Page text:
mag·nif·i·cent/magˈnifəsənt/ (adj.)

1. Impressively beautiful, elaborate, or extravagant; striking.
2. Very good; excellent.

Synonyms: splendid - gorgeous - grand - superb - glorious

WARNING: Some spoilers may be bound but I try to keep them light.

Friday, May 17, 2013

Oblivion (2013)

"Are you an effective team?"

Oblivion (2013) is the sophomore outing of director Joseph Kosinski following 2010's Tron: Legacy. Oblivion is a post-apocalyptic, conspiracy science fiction film about a man named Jack Harper, who believes along with his assigned partner Vic they are the only two humans left on earth after it was viciously attacked by Scavs and most of mankind was able to escape offworld to Saturn's largest moon Titan, the film starts with only two weeks left in Jack's stay on Earth before joining the rest of mankind on Titan. Jack however is starting to have second thoughts.

Let me start off by saying this is a hard film to talk about without tripping over any spoilers, so I'll do my best to dance around them and in my usual way merely vaguely mention and imply things but if you want the complete spoiler-free experience while watching Oblivion you'd better stop here, and for that matter don't watch the trailer either!

First things first, the music. I'd be lying if knowing the fact that M83 did the score for this film wasn't about 50% the reason I wanted to see it in theaters. (In that one respect, maybe my hopes for this movie were a bit too high!) Thus far I gotta say I really applaud Joseph Kosinski for his music choices of his filmography. The decision to have Daft Punk score Tron: Legacy was like the shot heard around the world, and for the most part Daft Punk delivered. The score for that film was amazing, however nothing like anything anyone really expected. Here again Kosinski picks an electronic band that's never done any kind of film scoring before, but has a rather cinematic quality to their music (much more than Daft Punk even!) Much like Tron: Legacy, Oblivion's score is not what I was expecting.

M83's score is somewhat lost between being too subtle most of the time and what sounds like trying too hard to be Daft Punk's Tron: Legacy score. Now both being helmed by the same director it's possible to assume that Kosinski gave the same direction for both soundtracks or that he is perpetually set on using the same type of soundtrack in his films (god I hope not!) But more than likely I feel like M83 listened to Daft Punk's score a bit too much before taking on this gig, and as a result I have to say, I'm kind of disappointed. Oblivion's score isn't bad even by a long shot and it definitely has its moments, but knowing M83's music... hell go online right now and listen to any tracks (at random!) from their most recent album Hurry Up, We're Dreaming (2011) and I have to say I think no matter what tracks you picked it would have worked better over this film than most of this score.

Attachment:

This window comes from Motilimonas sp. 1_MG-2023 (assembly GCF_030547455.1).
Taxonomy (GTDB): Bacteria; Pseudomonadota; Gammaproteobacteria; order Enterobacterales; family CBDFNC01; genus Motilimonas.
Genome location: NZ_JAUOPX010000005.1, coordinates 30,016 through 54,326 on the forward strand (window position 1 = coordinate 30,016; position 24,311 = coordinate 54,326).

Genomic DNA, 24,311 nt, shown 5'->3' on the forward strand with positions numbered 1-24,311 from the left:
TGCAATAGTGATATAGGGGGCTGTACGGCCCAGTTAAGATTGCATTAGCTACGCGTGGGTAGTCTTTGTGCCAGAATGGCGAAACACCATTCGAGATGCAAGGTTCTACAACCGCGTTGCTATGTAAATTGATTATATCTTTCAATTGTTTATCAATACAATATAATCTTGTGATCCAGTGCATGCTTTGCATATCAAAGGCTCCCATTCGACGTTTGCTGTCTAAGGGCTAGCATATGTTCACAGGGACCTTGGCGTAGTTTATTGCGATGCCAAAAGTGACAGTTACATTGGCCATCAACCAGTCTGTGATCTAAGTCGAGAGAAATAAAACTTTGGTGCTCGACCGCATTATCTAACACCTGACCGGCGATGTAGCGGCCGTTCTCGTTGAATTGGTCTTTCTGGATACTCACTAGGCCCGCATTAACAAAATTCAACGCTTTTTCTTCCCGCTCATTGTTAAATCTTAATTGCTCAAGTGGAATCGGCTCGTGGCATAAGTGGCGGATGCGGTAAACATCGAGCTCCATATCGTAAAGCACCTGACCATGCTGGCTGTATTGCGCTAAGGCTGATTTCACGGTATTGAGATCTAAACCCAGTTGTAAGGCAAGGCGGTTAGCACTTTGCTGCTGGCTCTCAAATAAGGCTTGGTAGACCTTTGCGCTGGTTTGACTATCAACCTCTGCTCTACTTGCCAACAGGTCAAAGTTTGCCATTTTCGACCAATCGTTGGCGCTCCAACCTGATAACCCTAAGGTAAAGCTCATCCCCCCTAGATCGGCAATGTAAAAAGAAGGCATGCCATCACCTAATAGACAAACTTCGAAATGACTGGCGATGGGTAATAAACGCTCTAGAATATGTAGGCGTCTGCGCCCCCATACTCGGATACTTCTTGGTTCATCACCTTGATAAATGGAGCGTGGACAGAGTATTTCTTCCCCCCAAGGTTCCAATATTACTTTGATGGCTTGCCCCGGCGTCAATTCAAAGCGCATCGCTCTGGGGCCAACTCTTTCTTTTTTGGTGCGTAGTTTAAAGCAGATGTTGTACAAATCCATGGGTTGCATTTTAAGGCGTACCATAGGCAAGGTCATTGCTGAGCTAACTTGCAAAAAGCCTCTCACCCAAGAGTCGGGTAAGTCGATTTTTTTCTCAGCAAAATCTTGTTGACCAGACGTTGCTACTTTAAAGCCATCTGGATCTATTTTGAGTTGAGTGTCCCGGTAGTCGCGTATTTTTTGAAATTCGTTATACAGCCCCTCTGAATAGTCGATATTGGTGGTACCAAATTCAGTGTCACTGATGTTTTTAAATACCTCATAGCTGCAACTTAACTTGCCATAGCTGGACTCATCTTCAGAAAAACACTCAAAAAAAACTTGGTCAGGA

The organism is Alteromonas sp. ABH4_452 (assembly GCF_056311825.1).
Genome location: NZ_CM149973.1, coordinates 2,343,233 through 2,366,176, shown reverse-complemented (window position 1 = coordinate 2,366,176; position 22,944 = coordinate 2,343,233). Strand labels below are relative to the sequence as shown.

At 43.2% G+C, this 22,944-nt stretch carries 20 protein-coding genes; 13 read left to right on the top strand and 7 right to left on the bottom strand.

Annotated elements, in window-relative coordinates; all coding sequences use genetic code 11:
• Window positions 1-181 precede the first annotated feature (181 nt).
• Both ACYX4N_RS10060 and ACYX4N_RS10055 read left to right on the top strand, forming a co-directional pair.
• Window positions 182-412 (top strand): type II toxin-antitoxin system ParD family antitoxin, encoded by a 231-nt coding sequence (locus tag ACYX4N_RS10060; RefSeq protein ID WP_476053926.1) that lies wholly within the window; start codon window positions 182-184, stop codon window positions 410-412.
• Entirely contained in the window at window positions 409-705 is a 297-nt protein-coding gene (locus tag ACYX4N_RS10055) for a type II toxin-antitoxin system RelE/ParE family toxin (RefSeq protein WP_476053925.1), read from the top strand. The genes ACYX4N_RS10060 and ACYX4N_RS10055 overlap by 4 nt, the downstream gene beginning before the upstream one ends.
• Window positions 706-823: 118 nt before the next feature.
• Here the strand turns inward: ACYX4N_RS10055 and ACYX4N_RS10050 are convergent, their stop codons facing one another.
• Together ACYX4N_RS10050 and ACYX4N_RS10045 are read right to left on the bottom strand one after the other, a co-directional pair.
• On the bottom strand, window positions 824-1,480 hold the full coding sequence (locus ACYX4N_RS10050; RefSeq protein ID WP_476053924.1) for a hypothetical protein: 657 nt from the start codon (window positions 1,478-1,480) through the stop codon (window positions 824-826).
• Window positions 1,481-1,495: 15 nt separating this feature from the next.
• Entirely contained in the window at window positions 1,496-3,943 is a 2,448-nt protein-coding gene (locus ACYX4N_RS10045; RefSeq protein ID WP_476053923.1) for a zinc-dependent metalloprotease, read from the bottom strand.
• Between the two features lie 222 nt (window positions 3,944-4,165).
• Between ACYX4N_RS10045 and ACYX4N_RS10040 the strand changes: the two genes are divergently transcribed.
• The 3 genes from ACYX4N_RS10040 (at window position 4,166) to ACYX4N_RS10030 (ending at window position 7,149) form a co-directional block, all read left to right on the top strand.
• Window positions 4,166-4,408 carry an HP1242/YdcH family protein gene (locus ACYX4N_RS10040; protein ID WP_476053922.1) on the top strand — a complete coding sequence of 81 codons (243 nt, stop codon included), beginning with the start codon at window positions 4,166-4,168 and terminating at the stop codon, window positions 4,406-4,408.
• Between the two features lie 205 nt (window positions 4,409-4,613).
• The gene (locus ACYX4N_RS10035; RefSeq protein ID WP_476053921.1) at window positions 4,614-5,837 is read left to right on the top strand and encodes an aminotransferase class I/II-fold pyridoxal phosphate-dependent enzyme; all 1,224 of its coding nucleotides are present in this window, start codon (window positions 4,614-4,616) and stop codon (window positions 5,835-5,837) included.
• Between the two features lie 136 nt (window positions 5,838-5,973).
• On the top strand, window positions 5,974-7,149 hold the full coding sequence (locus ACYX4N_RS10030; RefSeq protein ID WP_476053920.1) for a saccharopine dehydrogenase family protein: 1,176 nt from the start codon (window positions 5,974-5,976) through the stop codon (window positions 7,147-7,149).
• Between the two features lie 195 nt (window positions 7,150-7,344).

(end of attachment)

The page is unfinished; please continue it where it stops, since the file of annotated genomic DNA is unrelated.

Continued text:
I can't think of a better word to describe the acting in this film over all than "good." I think my favorite actor in the whole movie is Andrea Riseborough, playing Vic Jack's partner who doesn't want to mess anything up by breaking procedure this close to being done with the mission, even though she's such a tiny part of the whole film. Oh and Melissa Leo as Sally is pretty unmistakably amazing for her small role as Sally, Jack and Vic's only contact to the rest of humankind at the beginning of the film. Tom Cruise kind of seems out of place at the beginning of the film but as the plot unravels and you see the whole picture he works for the role pretty well. But even though Tom is good for this role and really works, it's nothing we haven't seen Tom Cruise do a million times before. Oh and Morgan Freeman is completely wasted in this role. All in all he was fine, I can't help but feel they just needed another big name to put on the posters and sell the movie around the world. Frankly this kind of role is kind of bellow him.

Also much like Tron: Legacy, Oblivion suffers from all sorts of holes, inconsistencies and gaps in logic ranging from small to HUGE. (Warning this is probably the most spoilerish I'm gonna get in this post.)